## Stream: Coq users

### Topic: both possibilities exist?

#### zohaze (Jan 25 2023 at 08:39):

l = [3,5,7,8,9]
Definition value (a b : nat)(l:list nat) : bool :=
match l with
| nil => false
| h::nil => true
| h::h1::t =>
Here h=3,h1=5

Definition b :=7.
Definition value (a b : nat)(l:list nat) : bool :=
match l with
| nil => false
| b::h1::t =>
Could i start from 7 ? Then h1 will be 8?

#### Laurent Théry (Jan 25 2023 at 09:10):

No, the match is made on the whole list

``````Require Import List.

Definition l := 3 :: 5 :: 7 ::8 :: 9 :: nil.

Compute (match l with 3 :: tl => true | _ => false end ).

Compute (match l with 7 :: tl => true | _ => false end ).
``````

#### Pierre Castéran (Jan 25 2023 at 10:17):

@zohaze If you want to match a list starting from a given element, you may use a function like below:

``````Fixpoint remove_before n (l: list nat) :=
match l with
| nil => nil
| p:: tl => if Nat.eq_dec n p then l else remove_before n tl
end.

Compute match remove_before 5 [1;2;3;4;5;6;8]
with (_::h1::_) => Some h1
| _ => None
end.

Compute match remove_before 51 [1;2;3;4;5;6;8]
with (_::h1::_) => Some h1
| _ => None
end.
``````

#### zohaze (Jan 25 2023 at 17:13):

Thanks. List starts from particular no (a) and to reach a number b,which may be next to head of list or end or in between . Should I define another function or recursive call is sufficient?
Fixpoint selected (a b : nat) (l: list nat) : bool :=
match l with
| nil => false
| h::t => match (remove_before a l) with
|[]=>false (*no need of this constructor still have error "no patteren for [] " *)
| h::nil => false (now h=a and b is missing)
| h1::h2::t => match (Nat.eq h2 b) with (* now h2 or any element of t could be b*)
|true=> true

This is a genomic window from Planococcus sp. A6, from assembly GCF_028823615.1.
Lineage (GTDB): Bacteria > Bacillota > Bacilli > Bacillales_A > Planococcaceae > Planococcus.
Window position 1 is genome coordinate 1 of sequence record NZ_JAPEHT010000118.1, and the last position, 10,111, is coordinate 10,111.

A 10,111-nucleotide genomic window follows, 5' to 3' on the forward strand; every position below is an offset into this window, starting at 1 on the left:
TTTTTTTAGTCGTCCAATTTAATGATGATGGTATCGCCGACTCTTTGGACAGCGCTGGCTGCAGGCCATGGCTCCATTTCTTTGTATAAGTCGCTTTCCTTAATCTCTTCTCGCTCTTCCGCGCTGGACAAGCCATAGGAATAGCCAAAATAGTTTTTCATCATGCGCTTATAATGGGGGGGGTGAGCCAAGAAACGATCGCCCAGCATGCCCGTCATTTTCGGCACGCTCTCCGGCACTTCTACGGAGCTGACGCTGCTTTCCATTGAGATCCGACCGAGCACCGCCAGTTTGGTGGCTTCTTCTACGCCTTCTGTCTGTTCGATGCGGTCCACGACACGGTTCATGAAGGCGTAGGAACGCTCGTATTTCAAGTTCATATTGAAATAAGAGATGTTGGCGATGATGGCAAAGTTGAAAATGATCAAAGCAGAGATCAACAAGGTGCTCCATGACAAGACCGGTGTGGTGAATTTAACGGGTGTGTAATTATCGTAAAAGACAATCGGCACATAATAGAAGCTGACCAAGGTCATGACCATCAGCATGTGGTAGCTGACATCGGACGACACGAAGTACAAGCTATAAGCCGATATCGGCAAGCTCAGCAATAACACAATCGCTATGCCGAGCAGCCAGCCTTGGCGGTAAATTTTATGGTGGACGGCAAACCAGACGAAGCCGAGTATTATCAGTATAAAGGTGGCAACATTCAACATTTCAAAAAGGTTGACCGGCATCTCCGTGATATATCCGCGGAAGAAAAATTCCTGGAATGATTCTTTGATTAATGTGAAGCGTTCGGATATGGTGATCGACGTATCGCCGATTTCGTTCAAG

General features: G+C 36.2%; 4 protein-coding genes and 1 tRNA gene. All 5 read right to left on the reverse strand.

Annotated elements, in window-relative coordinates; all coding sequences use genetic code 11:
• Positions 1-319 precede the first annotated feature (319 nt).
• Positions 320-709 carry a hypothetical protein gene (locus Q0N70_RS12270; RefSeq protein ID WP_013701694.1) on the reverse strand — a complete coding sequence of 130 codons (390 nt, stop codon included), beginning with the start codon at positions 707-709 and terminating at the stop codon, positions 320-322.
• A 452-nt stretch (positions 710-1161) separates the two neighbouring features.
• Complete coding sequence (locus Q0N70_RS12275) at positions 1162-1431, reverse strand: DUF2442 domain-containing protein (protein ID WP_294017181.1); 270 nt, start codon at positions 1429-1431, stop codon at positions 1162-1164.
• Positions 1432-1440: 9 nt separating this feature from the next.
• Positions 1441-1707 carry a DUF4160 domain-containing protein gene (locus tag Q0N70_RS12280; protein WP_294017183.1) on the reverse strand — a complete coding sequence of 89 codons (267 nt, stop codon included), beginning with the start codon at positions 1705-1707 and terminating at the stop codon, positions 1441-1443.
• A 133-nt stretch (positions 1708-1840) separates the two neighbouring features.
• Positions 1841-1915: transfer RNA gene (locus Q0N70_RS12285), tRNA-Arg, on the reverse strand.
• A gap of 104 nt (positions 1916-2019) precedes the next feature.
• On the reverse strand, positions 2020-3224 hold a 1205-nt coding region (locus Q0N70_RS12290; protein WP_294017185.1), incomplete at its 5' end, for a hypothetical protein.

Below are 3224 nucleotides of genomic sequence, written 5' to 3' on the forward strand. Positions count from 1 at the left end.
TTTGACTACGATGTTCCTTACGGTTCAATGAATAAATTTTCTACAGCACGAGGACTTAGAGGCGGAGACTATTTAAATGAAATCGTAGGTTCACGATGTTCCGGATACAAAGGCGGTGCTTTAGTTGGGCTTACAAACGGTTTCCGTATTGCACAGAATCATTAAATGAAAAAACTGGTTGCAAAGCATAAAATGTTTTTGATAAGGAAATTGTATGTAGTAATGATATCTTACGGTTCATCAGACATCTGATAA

|false => selected h2 b t with (* define function which output a list when reached to b*)

#### Pierre Castéran (Jan 26 2023 at 12:18):

Here is a possible solution, but I can't be sure it corresponds with your specification.
If it doesn't, please feel free to improve it, using functions from `List`Coq library.
The problem with informal or semi-formal specifications is that we can interpret them in a wrong way and post useless answers.

Note that this thread is not really about Coq, but about functional programming (which is a pre-requisite to Coq).

``````Fixpoint remove_before n (l: list nat) :=
match l with
| nil => nil
| p:: tl => if Nat.eq_dec n p then l else remove_before n tl
end.

Fixpoint rev_until n (l:list nat) r :=
match l with
nil => nil
| p::l' => if Nat.eq_dec n p then (p::r) else rev_until n l' (p::r)
end.

Compute rev_until 5 [1;2;3;4;5;6;7] nil.

Definition f a b l :=
match remove_before a l with
nil => None
| l' =>
match rev_until b l' nil
with
nil => None
| l'' =>  Some (rev l'')
end
end.

Compute f 3 5 [1;2;3;4;10; 5;6;8].

Compute f 3 11 [1;2;3;4;10; 5;6;8].

Compute f 33 11 [1;2;3;4;10; 5;6;8].
``````

#### zohaze (Feb 26 2023 at 05:41):

In order to map the values of (f a b l ) to a list , i have to remove option some & none. Or simply consider l' case with function (rev_until b l' nil). Or simply use rev_until to map the values on the list.

#### Pierre Castéran (Feb 26 2023 at 07:33):

Something like that ?

``````Definition f' a b l :=
match f a b l with
Some l' => l'
| None => nil
end.

Definition f_OK a b l : bool :=
match f a b l
with
Some _ => true
|  _ => false
end.

Compute f' 3 5 [1;2;3;4;10; 5;6;8].

Compute f' 3 11 [1;2;3;4;10; 5;6;8].

Compute f_OK 3 5 [1;2;3;4;10; 5;6;8].

Compute f_OK 3 11 [1;2;3;4;10; 5;6;8].
``````

#### zohaze (Feb 26 2023 at 17:33):

This simply removed option. I am asking how i can map result of above function on elements of list like

Definition f' a b l := map (fun x => ...) l.

Last updated: Jun 24 2024 at 12:02 UTC